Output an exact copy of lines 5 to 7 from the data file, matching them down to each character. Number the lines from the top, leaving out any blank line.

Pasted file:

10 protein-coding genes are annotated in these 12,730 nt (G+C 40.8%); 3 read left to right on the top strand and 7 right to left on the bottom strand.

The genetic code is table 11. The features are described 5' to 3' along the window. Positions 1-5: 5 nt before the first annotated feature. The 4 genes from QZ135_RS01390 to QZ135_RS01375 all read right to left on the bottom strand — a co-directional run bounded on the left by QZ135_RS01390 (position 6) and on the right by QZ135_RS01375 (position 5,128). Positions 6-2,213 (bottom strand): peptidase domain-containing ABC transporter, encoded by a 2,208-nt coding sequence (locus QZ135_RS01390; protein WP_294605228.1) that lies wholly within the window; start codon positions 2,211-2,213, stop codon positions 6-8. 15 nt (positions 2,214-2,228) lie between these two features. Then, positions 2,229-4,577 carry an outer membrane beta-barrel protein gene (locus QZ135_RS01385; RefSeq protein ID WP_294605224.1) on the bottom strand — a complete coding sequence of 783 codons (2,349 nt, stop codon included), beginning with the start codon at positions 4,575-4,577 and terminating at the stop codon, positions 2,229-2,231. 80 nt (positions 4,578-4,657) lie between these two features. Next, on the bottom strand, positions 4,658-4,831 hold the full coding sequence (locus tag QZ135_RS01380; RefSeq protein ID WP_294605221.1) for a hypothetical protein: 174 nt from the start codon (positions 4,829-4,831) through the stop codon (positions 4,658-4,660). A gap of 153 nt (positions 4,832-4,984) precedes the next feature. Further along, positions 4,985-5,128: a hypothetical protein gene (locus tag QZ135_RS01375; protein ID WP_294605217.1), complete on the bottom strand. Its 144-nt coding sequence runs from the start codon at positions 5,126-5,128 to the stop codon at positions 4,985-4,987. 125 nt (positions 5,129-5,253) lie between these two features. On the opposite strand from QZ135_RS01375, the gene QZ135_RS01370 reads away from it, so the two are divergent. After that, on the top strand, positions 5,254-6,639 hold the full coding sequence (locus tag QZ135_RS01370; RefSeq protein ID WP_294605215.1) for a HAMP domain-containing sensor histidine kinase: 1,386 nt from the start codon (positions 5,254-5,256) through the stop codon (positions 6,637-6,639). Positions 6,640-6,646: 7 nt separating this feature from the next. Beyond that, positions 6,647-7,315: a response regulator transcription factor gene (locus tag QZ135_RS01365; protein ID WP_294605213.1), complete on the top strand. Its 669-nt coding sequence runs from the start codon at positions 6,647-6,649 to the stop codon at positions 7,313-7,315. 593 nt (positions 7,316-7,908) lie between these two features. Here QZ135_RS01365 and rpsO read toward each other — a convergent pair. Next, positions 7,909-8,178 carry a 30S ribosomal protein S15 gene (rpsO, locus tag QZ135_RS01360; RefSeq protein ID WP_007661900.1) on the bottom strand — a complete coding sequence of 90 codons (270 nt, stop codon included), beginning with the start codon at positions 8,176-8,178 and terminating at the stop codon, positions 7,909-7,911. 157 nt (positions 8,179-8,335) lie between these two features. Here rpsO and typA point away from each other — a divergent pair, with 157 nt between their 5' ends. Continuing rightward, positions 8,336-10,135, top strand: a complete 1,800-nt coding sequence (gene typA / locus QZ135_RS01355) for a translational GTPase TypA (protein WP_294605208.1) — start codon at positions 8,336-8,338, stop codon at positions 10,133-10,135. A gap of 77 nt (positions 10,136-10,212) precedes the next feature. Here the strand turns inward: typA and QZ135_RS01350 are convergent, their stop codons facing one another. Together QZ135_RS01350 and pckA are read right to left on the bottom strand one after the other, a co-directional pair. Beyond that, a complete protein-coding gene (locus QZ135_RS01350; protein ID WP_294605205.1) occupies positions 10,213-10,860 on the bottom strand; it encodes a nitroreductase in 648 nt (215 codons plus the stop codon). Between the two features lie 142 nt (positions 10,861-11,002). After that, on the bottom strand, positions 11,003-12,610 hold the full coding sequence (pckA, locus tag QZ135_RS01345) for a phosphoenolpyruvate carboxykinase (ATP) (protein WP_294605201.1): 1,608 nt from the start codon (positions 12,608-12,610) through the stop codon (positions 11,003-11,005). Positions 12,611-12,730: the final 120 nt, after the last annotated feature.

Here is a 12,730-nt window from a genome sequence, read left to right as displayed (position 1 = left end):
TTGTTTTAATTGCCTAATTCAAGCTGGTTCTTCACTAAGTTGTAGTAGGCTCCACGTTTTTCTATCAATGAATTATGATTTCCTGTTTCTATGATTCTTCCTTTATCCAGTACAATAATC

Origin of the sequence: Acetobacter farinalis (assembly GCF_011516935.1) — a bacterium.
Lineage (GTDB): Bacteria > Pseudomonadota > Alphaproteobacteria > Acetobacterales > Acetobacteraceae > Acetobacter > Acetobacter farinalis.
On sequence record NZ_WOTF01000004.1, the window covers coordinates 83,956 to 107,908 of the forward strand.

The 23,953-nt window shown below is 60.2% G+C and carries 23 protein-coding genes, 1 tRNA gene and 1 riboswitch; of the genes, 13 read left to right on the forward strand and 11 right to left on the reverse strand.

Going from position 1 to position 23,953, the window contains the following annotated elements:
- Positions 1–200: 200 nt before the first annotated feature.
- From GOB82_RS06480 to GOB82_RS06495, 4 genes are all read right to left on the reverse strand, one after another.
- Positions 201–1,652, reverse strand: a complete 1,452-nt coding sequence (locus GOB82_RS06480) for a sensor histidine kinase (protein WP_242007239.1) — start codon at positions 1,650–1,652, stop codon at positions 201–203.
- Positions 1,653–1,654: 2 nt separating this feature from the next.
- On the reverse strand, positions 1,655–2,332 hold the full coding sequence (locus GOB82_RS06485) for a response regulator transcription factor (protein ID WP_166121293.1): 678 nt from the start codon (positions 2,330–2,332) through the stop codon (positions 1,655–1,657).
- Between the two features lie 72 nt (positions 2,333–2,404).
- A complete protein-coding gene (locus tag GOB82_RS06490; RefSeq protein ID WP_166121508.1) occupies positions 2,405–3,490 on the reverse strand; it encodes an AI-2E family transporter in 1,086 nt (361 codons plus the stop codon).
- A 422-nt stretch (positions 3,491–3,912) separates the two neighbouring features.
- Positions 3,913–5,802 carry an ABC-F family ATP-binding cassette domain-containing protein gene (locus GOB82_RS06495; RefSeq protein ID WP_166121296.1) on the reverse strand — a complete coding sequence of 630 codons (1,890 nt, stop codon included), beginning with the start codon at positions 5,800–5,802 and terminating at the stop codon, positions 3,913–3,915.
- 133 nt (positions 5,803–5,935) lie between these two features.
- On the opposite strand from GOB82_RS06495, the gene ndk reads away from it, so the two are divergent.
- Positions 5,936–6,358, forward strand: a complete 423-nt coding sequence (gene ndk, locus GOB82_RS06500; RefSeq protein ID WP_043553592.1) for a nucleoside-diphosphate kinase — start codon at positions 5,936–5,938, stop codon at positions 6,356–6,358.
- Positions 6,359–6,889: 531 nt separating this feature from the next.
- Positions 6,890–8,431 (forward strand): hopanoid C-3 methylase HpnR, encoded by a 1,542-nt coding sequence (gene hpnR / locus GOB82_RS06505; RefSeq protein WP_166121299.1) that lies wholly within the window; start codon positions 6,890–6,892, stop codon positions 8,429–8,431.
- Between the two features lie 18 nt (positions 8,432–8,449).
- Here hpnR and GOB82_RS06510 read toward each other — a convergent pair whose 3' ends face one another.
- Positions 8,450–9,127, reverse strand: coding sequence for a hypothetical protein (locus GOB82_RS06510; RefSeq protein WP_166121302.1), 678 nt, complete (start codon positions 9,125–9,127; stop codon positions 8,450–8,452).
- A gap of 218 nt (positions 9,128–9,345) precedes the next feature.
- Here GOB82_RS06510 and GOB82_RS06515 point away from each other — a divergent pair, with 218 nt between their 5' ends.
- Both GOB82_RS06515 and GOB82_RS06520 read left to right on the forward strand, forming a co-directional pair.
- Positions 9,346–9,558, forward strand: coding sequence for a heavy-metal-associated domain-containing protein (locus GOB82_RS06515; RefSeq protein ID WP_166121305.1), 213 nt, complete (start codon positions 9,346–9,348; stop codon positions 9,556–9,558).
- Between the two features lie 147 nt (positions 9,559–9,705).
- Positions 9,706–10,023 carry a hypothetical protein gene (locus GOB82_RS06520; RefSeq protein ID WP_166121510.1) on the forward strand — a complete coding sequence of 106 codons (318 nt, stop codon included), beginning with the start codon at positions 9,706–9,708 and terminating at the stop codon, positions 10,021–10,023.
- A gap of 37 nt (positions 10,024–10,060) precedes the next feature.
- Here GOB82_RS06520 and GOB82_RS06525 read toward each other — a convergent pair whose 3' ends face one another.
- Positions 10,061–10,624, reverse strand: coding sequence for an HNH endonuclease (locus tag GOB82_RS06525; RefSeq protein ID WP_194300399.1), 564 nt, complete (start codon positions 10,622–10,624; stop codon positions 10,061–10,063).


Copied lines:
Origin of the sequence: Acetobacter farinalis (assembly GCF_011516935.1) — a bacterium.
Lineage (GTDB): Bacteria > Pseudomonadota > Alphaproteobacteria > Acetobacterales > Acetobacteraceae > Acetobacter > Acetobacter farinalis.
On sequence record NZ_WOTF01000004.1, the window covers coordinates 83,956 to 107,908 of the forward strand.